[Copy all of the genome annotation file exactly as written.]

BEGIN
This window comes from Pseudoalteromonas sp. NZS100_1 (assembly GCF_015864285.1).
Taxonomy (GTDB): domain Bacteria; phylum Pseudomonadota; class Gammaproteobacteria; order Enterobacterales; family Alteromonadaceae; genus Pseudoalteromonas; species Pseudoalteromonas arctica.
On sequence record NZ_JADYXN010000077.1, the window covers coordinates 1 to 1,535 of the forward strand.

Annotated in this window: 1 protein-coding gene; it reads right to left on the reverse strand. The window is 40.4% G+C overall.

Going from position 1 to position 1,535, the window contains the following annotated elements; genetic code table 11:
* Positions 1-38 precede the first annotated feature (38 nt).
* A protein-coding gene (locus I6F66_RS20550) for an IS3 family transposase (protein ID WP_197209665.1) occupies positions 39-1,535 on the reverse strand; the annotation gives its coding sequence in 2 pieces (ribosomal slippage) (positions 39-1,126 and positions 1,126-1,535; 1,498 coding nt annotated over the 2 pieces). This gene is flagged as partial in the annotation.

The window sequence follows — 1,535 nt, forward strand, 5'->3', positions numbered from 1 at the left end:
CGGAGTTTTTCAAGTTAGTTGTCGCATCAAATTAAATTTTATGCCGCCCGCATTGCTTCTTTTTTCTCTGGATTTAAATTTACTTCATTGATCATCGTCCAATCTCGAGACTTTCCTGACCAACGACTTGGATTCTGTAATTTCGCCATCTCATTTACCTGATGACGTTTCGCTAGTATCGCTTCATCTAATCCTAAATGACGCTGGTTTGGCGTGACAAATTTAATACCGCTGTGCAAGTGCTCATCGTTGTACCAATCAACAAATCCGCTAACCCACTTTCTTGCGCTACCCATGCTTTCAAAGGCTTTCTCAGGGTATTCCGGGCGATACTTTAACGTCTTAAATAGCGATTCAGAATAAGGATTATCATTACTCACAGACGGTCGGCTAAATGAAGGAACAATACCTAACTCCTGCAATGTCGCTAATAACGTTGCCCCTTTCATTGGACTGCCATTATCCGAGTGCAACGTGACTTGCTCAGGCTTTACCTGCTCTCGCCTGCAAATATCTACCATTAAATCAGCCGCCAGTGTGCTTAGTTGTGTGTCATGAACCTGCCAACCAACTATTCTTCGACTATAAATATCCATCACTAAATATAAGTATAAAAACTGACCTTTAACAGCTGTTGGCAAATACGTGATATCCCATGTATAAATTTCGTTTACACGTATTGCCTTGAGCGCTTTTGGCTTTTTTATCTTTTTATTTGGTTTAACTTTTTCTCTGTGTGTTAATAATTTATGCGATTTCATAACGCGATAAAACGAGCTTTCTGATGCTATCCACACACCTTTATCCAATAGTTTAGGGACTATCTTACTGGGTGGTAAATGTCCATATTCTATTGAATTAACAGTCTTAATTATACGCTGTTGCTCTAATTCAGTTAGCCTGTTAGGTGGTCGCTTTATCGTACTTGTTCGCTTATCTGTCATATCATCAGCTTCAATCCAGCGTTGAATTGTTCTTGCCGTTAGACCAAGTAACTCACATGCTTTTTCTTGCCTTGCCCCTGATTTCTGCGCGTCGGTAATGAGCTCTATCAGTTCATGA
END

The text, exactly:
This window comes from Pseudoalteromonas sp. NZS100_1 (assembly GCF_015864285.1).
Taxonomy (GTDB): domain Bacteria; phylum Pseudomonadota; class Gammaproteobacteria; order Enterobacterales; family Alteromonadaceae; genus Pseudoalteromonas; species Pseudoalteromonas arctica.
On sequence record NZ_JADYXN010000077.1, the window covers coordinates 1 to 1,535 of the forward strand.

Annotated in this window: 1 protein-coding gene; it reads right to left on the reverse strand. The window is 40.4% G+C overall.

Going from position 1 to position 1,535, the window contains the following annotated elements; genetic code table 11:
* Positions 1-38 precede the first annotated feature (38 nt).
* A protein-coding gene (locus I6F66_RS20550) for an IS3 family transposase (protein ID WP_197209665.1) occupies positions 39-1,535 on the reverse strand; the annotation gives its coding sequence in 2 pieces (ribosomal slippage) (positions 39-1,126 and positions 1,126-1,535; 1,498 coding nt annotated over the 2 pieces). This gene is flagged as partial in the annotation.

The window sequence follows — 1,535 nt, forward strand, 5'->3', positions numbered from 1 at the left end:
CGGAGTTTTTCAAGTTAGTTGTCGCATCAAATTAAATTTTATGCCGCCCGCATTGCTTCTTTTTTCTCTGGATTTAAATTTACTTCATTGATCATCGTCCAATCTCGAGACTTTCCTGACCAACGACTTGGATTCTGTAATTTCGCCATCTCATTTACCTGATGACGTTTCGCTAGTATCGCTTCATCTAATCCTAAATGACGCTGGTTTGGCGTGACAAATTTAATACCGCTGTGCAAGTGCTCATCGTTGTACCAATCAACAAATCCGCTAACCCACTTTCTTGCGCTACCCATGCTTTCAAAGGCTTTCTCAGGGTATTCCGGGCGATACTTTAACGTCTTAAATAGCGATTCAGAATAAGGATTATCATTACTCACAGACGGTCGGCTAAATGAAGGAACAATACCTAACTCCTGCAATGTCGCTAATAACGTTGCCCCTTTCATTGGACTGCCATTATCCGAGTGCAACGTGACTTGCTCAGGCTTTACCTGCTCTCGCCTGCAAATATCTACCATTAAATCAGCCGCCAGTGTGCTTAGTTGTGTGTCATGAACCTGCCAACCAACTATTCTTCGACTATAAATATCCATCACTAAATATAAGTATAAAAACTGACCTTTAACAGCTGTTGGCAAATACGTGATATCCCATGTATAAATTTCGTTTACACGTATTGCCTTGAGCGCTTTTGGCTTTTTTATCTTTTTATTTGGTTTAACTTTTTCTCTGTGTGTTAATAATTTATGCGATTTCATAACGCGATAAAACGAGCTTTCTGATGCTATCCACACACCTTTATCCAATAGTTTAGGGACTATCTTACTGGGTGGTAAATGTCCATATTCTATTGAATTAACAGTCTTAATTATACGCTGTTGCTCTAATTCAGTTAGCCTGTTAGGTGGTCGCTTTATCGTACTTGTTCGCTTATCTGTCATATCATCAGCTTCAATCCAGCGTTGAATTGTTCTTGCCGTTAGACCAAGTAACTCACATGCTTTTTCTTGCCTTGCCCCTGATTTCTGCGCGTCGGTAATGAGCTCTATCAGTTCATGA